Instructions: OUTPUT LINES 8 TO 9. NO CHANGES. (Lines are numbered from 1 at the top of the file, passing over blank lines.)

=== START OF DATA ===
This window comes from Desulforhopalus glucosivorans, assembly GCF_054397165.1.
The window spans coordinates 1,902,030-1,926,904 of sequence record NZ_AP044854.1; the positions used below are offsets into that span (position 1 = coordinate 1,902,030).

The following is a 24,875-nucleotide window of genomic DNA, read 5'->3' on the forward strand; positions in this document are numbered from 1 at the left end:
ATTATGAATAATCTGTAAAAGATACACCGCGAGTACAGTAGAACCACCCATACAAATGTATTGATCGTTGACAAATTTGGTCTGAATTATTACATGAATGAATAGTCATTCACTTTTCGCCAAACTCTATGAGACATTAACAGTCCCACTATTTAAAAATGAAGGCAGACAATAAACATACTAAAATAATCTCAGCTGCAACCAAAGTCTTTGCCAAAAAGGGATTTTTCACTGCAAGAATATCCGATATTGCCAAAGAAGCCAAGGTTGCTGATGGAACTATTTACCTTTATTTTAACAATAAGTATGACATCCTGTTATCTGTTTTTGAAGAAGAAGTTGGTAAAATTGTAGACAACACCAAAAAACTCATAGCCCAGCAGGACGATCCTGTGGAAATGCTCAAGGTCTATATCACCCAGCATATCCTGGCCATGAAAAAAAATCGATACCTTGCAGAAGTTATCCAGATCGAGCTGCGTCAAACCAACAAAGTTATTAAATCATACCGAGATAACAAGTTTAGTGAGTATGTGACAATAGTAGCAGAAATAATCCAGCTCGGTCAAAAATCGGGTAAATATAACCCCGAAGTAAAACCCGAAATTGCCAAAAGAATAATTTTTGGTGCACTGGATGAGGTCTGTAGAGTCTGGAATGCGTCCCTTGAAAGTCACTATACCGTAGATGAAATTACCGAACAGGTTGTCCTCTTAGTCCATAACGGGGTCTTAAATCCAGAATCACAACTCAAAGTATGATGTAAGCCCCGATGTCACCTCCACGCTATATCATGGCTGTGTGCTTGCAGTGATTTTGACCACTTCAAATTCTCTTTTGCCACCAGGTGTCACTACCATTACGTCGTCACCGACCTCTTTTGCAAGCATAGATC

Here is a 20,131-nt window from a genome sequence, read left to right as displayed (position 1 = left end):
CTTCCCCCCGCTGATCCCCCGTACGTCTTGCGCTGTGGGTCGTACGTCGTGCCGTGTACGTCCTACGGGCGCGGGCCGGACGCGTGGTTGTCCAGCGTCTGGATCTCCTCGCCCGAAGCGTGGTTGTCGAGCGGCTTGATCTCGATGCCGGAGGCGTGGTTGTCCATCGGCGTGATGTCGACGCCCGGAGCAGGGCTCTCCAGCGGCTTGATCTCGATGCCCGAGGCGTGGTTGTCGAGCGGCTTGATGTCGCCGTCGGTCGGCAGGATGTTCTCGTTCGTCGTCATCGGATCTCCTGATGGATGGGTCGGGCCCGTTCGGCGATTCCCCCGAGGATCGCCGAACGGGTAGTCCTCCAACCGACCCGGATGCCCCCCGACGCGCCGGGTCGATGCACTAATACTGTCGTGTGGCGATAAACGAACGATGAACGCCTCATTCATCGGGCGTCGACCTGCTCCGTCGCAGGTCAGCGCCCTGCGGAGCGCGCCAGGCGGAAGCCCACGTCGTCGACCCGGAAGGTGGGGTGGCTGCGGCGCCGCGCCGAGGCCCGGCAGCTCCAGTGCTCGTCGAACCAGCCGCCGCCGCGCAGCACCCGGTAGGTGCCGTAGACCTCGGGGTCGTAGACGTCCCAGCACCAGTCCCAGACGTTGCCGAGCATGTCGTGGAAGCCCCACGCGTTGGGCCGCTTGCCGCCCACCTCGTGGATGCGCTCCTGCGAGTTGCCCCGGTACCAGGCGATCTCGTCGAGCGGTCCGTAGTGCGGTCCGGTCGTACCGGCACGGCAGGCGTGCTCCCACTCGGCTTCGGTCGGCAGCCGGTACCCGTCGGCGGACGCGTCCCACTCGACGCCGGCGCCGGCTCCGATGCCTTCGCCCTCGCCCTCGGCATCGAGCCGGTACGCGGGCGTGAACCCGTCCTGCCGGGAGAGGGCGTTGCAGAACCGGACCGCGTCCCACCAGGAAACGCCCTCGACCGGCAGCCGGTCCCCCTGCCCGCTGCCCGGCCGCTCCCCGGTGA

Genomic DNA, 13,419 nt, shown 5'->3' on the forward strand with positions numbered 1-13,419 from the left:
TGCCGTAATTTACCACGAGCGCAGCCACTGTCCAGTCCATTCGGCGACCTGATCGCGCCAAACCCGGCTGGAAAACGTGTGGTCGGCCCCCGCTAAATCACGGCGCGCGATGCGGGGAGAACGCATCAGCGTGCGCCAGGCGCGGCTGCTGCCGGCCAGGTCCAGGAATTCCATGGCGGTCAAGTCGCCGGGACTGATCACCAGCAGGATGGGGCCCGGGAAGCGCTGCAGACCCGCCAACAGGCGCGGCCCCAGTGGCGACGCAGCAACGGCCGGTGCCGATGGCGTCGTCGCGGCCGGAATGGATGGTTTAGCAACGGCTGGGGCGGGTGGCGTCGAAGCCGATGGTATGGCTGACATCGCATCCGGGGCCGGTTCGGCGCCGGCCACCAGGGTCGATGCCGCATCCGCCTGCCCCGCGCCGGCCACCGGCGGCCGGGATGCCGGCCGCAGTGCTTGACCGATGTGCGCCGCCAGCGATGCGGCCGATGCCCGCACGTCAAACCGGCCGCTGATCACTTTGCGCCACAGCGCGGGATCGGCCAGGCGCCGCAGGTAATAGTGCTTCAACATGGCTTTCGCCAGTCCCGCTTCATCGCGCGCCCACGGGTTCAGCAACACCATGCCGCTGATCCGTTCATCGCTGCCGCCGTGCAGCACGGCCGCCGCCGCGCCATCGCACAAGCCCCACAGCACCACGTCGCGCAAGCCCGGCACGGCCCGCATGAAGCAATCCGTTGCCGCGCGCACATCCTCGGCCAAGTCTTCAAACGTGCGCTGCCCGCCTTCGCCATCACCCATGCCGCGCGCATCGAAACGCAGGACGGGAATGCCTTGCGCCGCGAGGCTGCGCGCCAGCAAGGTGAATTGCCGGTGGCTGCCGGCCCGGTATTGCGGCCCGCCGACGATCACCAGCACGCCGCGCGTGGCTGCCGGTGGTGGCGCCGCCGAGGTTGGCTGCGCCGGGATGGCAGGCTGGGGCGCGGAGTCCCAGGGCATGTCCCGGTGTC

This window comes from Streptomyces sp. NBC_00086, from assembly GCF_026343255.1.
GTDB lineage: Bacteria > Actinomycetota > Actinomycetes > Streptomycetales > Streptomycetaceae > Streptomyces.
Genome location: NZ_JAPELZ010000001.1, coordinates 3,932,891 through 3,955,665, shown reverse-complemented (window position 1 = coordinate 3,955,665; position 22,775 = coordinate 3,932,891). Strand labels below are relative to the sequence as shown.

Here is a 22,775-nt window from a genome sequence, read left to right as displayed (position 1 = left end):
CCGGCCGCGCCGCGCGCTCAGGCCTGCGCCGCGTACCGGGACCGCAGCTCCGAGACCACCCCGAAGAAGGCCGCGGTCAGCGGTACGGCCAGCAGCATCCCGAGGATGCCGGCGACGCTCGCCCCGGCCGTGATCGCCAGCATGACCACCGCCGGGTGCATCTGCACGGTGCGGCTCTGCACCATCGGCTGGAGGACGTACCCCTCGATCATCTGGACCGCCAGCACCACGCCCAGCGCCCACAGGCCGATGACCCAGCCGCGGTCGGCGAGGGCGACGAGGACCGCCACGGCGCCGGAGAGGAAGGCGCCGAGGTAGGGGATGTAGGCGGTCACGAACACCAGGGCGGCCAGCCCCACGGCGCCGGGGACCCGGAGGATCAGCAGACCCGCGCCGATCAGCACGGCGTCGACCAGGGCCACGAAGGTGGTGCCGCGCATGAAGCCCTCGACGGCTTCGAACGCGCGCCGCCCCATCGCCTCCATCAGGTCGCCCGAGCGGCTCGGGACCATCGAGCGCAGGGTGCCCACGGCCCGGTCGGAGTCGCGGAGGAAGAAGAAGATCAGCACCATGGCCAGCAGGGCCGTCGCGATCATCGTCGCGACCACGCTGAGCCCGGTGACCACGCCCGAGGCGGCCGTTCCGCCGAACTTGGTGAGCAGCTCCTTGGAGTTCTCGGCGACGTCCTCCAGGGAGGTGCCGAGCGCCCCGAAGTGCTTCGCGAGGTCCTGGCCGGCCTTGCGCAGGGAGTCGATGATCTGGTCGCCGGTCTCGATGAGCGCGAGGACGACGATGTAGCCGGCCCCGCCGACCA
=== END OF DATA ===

TGCCGTAATTTACCACGAGCGCAGCCACTGTCCAGTCCATTCGGCGACCTGATCGCGCCAAACCCGGCTGGAAAACGTGTGGTCGGCCCCCGCTAAATCACGGCGCGCGATGCGGGGAGAACGCATCAGCGTGCGCCAGGCGCGGCTGCTGCCGGCCAGGTCCAGGAATTCCATGGCGGTCAAGTCGCCGGGACTGATCACCAGCAGGATGGGGCCCGGGAAGCGCTGCAGACCCGCCAACAGGCGCGGCCCCAGTGGCGACGCAGCAACGGCCGGTGCCGATGGCGTCGTCGCGGCCGGAATGGATGGTTTAGCAACGGCTGGGGCGGGTGGCGTCGAAGCCGATGGTATGGCTGACATCGCATCCGGGGCCGGTTCGGCGCCGGCCACCAGGGTCGATGCCGCATCCGCCTGCCCCGCGCCGGCCACCGGCGGCCGGGATGCCGGCCGCAGTGCTTGACCGATGTGCGCCGCCAGCGATGCGGCCGATGCCCGCACGTCAAACCGGCCGCTGATCACTTTGCGCCACAGCGCGGGATCGGCCAGGCGCCGCAGGTAATAGTGCTTCAACATGGCTTTCGCCAGTCCCGCTTCATCGCGCGCCCACGGGTTCAGCAACACCATGCCGCTGATCCGTTCATCGCTGCCGCCGTGCAGCACGGCCGCCGCCGCGCCATCGCACAAGCCCCACAGCACCACGTCGCGCAAGCCCGGCACGGCCCGCATGAAGCAATCCGTTGCCGCGCGCACATCCTCGGCCAAGTCTTCAAACGTGCGCTGCCCGCCTTCGCCATCACCCATGCCGCGCGCATCGAAACGCAGGACGGGAATGCCTTGCGCCGCGAGGCTGCGCGCCAGCAAGGTGAATTGCCGGTGGCTGCCGGCCCGGTATTGCGGCCCGCCGACGATCACCAGCACGCCGCGCGTGGCTGCCGGTGGTGGCGCCGCCGAGGTTGGCTGCGCCGGGATGGCAGGCTGGGGCGCGGAGTCCCAGGGCATGTCCCGGTGTC

This window comes from Streptomyces sp. NBC_00086, from assembly GCF_026343255.1.